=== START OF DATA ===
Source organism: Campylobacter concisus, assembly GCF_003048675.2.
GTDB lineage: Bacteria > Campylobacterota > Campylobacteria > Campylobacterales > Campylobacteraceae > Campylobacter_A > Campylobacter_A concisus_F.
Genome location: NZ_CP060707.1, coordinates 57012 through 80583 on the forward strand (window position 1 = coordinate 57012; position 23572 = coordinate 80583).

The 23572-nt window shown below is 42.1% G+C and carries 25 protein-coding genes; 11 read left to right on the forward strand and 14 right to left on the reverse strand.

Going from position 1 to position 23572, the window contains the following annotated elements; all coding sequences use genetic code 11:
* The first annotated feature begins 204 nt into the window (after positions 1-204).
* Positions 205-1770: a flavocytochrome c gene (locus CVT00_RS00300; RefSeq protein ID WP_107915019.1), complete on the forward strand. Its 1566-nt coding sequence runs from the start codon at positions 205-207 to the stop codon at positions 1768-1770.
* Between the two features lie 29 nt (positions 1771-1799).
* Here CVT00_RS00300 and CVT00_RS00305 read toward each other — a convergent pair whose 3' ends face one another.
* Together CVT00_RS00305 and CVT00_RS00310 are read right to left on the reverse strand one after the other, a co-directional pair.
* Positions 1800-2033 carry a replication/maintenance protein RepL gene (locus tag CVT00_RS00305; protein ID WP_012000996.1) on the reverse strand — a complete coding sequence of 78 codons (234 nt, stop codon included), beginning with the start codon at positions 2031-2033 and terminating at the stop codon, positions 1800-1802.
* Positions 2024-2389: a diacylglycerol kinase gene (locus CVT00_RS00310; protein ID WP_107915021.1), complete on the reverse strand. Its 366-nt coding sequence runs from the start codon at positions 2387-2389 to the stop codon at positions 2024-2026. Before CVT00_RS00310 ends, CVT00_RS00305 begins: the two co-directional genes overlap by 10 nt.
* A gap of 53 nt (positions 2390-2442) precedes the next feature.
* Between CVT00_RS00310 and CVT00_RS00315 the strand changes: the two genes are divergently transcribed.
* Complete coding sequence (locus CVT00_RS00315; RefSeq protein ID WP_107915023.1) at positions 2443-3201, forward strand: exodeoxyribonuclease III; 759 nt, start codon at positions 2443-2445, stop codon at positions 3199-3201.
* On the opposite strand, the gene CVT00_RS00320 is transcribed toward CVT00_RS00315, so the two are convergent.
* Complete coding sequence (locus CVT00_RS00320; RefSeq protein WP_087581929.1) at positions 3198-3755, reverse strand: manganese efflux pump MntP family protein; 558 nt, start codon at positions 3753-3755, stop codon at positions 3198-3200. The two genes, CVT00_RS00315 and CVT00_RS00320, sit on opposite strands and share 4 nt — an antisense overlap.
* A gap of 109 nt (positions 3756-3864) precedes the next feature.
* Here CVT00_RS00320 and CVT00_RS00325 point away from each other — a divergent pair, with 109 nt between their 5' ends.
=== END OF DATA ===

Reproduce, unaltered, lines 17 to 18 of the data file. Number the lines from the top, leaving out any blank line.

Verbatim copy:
* Complete coding sequence (locus CVT00_RS00320; RefSeq protein WP_087581929.1) at positions 3198-3755, reverse strand: manganese efflux pump MntP family protein; 558 nt, start codon at positions 3753-3755, stop codon at positions 3198-3200. The two genes, CVT00_RS00315 and CVT00_RS00320, sit on opposite strands and share 4 nt — an antisense overlap.
* A gap of 109 nt (positions 3756-3864) precedes the next feature.